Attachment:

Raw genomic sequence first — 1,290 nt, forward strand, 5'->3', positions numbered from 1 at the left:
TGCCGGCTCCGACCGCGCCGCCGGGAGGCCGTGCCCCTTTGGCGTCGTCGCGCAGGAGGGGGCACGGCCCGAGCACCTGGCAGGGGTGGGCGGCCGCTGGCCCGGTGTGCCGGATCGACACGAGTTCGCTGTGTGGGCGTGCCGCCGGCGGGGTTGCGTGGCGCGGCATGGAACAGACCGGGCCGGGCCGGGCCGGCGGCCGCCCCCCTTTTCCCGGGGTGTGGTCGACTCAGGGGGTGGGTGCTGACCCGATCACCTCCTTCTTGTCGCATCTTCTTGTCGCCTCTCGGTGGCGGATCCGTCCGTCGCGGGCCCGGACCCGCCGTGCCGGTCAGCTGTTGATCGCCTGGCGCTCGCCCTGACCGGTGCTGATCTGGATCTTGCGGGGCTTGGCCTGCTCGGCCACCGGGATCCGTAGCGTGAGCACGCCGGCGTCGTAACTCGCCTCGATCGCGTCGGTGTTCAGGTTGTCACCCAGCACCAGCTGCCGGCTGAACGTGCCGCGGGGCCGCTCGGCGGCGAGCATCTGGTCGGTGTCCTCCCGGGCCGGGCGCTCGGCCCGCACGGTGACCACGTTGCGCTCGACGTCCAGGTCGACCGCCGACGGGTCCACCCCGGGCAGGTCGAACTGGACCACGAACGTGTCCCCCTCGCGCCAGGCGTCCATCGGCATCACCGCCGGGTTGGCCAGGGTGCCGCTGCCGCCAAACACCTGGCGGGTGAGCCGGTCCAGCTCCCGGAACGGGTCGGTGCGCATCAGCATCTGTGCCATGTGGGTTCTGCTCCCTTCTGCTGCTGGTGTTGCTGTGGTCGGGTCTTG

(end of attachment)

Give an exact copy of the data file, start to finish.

Raw genomic sequence first — 1,290 nt, forward strand, 5'->3', positions numbered from 1 at the left:
TGCCGGCTCCGACCGCGCCGCCGGGAGGCCGTGCCCCTTTGGCGTCGTCGCGCAGGAGGGGGCACGGCCCGAGCACCTGGCAGGGGTGGGCGGCCGCTGGCCCGGTGTGCCGGATCGACACGAGTTCGCTGTGTGGGCGTGCCGCCGGCGGGGTTGCGTGGCGCGGCATGGAACAGACCGGGCCGGGCCGGGCCGGCGGCCGCCCCCCTTTTCCCGGGGTGTGGTCGACTCAGGGGGTGGGTGCTGACCCGATCACCTCCTTCTTGTCGCATCTTCTTGTCGCCTCTCGGTGGCGGATCCGTCCGTCGCGGGCCCGGACCCGCCGTGCCGGTCAGCTGTTGATCGCCTGGCGCTCGCCCTGACCGGTGCTGATCTGGATCTTGCGGGGCTTGGCCTGCTCGGCCACCGGGATCCGTAGCGTGAGCACGCCGGCGTCGTAACTCGCCTCGATCGCGTCGGTGTTCAGGTTGTCACCCAGCACCAGCTGCCGGCTGAACGTGCCGCGGGGCCGCTCGGCGGCGAGCATCTGGTCGGTGTCCTCCCGGGCCGGGCGCTCGGCCCGCACGGTGACCACGTTGCGCTCGACGTCCAGGTCGACCGCCGACGGGTCCACCCCGGGCAGGTCGAACTGGACCACGAACGTGTCCCCCTCGCGCCAGGCGTCCATCGGCATCACCGCCGGGTTGGCCAGGGTGCCGCTGCCGCCAAACACCTGGCGGGTGAGCCGGTCCAGCTCCCGGAACGGGTCGGTGCGCATCAGCATCTGTGCCATGTGGGTTCTGCTCCCTTCTGCTGCTGGTGTTGCTGTGGTCGGGTCTTG